In the wake of the Stanford rape case, where former Stanford student-athlete Brock Turner was handed a very lenient six-month jail sentence for sexual assault charges, one photographer is using her craft to demonstrate the ways women are blamed for sexual assault and rape. Yana Mazurkevich has created the "Sexual Assault Series" to send a message about where society places fault when women are raped.
Also being called the "Dear Brock Turner" series, Mazurkevich's photography project is being showcased through Current Solutions, a student-run sexual assault and gender violence awareness organization where Mazurkevich works as an in-house featured artist.
The photos are graphic and disturbing, depicting women in their underwear, splattered with paint (in some cases red paint seemingly intended to resemble blood), and holding dry erase board markers with messages such as "I should know how to protect myself" and "My skirt was too short." In some of the photos, arms coming from behind the bodies of the women cover their mouths, hold their necks, or grab their shoulders.
In a statement emailed to Complex by Current Solutions, the organization's Public Relations and Branding Director Hannah Joslin said of the project,
Not only have we gotten people wanting to share their stories, but we have also gotten a major response from people in the community telling us that they love the stories we are sharing to help spread awareness, asking how they can help and get involved. People have expressed that they too believe this is an issue worth talking about.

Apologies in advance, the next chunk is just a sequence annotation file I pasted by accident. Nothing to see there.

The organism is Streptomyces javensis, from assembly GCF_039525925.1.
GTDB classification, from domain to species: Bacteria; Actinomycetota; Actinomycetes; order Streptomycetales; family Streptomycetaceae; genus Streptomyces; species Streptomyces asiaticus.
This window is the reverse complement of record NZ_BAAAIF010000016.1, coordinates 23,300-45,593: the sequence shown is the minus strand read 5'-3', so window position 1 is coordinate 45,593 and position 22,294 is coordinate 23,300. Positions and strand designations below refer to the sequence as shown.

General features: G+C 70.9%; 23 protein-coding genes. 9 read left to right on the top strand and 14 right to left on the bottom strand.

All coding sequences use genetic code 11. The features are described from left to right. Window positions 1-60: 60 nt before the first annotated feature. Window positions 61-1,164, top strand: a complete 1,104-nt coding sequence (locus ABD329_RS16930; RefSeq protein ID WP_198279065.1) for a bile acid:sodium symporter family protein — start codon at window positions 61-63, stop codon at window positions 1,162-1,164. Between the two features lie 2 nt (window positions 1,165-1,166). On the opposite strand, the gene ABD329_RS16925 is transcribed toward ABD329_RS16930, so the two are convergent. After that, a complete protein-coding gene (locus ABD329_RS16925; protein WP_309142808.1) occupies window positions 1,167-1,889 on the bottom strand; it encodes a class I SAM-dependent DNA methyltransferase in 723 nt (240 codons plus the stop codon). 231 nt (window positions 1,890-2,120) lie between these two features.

Regarding the project, Mazurkevich told Complex over email:
[K]new from the start I wanted to photograph the subject’s “gaze," which to me is the most eye-catching and moving aspect in any photograph. It’s sort of like a silent cry for help through the subject’s eyes. It immediately confronts the viewer and draws you to look for an expression, which I aimed to capture absolutely none, because when an assault happens, not only do you feel a thousand emotions all at once, you also feel absolutely nothing. I wanted to do it in a confrontational manner (with the women staring emotionless at the viewer,) because this is an issue that needs to be confronted, and not just glanced at.
Public outrage over the Brock Turner trial ensued when Turner's father defended his actions, saying that his son should not be punished for only "20 minutes of action," and later when Turner himself gave a statement essentially blaming a culture of partying in college for his crimes.